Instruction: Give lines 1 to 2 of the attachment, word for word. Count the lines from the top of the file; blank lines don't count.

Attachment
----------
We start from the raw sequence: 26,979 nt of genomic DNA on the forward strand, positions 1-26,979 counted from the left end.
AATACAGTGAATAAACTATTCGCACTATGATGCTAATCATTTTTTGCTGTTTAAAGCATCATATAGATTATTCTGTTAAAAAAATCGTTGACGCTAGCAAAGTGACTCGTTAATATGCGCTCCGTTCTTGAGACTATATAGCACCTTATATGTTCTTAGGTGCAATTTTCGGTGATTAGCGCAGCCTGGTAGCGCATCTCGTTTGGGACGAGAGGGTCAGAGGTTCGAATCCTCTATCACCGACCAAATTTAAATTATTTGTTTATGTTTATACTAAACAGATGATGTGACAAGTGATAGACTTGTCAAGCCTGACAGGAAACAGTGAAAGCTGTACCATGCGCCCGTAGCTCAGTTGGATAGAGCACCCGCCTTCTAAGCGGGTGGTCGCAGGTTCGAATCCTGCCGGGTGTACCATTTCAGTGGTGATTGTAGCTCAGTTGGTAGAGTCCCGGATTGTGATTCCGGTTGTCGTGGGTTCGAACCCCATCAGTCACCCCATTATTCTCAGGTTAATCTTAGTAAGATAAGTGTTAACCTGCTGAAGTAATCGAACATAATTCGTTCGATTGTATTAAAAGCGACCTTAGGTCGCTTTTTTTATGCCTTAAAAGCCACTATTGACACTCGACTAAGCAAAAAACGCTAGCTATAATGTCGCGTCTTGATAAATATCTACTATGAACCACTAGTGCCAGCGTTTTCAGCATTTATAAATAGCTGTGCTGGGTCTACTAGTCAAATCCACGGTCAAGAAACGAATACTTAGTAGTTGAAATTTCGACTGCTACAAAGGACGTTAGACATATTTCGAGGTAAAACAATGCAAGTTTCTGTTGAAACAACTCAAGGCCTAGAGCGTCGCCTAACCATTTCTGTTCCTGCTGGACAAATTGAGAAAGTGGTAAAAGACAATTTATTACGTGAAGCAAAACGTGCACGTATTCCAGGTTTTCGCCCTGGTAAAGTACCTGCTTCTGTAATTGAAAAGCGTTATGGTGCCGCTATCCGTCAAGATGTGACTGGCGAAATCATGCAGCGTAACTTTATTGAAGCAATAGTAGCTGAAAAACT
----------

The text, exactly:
We start from the raw sequence: 26,979 nt of genomic DNA on the forward strand, positions 1-26,979 counted from the left end.
AATACAGTGAATAAACTATTCGCACTATGATGCTAATCATTTTTTGCTGTTTAAAGCATCATATAGATTATTCTGTTAAAAAAATCGTTGACGCTAGCAAAGTGACTCGTTAATATGCGCTCCGTTCTTGAGACTATATAGCACCTTATATGTTCTTAGGTGCAATTTTCGGTGATTAGCGCAGCCTGGTAGCGCATCTCGTTTGGGACGAGAGGGTCAGAGGTTCGAATCCTCTATCACCGACCAAATTTAAATTATTTGTTTATGTTTATACTAAACAGATGATGTGACAAGTGATAGACTTGTCAAGCCTGACAGGAAACAGTGAAAGCTGTACCATGCGCCCGTAGCTCAGTTGGATAGAGCACCCGCCTTCTAAGCGGGTGGTCGCAGGTTCGAATCCTGCCGGGTGTACCATTTCAGTGGTGATTGTAGCTCAGTTGGTAGAGTCCCGGATTGTGATTCCGGTTGTCGTGGGTTCGAACCCCATCAGTCACCCCATTATTCTCAGGTTAATCTTAGTAAGATAAGTGTTAACCTGCTGAAGTAATCGAACATAATTCGTTCGATTGTATTAAAAGCGACCTTAGGTCGCTTTTTTTATGCCTTAAAAGCCACTATTGACACTCGACTAAGCAAAAAACGCTAGCTATAATGTCGCGTCTTGATAAATATCTACTATGAACCACTAGTGCCAGCGTTTTCAGCATTTATAAATAGCTGTGCTGGGTCTACTAGTCAAATCCACGGTCAAGAAACGAATACTTAGTAGTTGAAATTTCGACTGCTACAAAGGACGTTAGACATATTTCGAGGTAAAACAATGCAAGTTTCTGTTGAAACAACTCAAGGCCTAGAGCGTCGCCTAACCATTTCTGTTCCTGCTGGACAAATTGAGAAAGTGGTAAAAGACAATTTATTACGTGAAGCAAAACGTGCACGTATTCCAGGTTTTCGCCCTGGTAAAGTACCTGCTTCTGTAATTGAAAAGCGTTATGGTGCCGCTATCCGTCAAGATGTGACTGGCGAAATCATGCAGCGTAACTTTATTGAAGCAATAGTAGCTGAAAAACT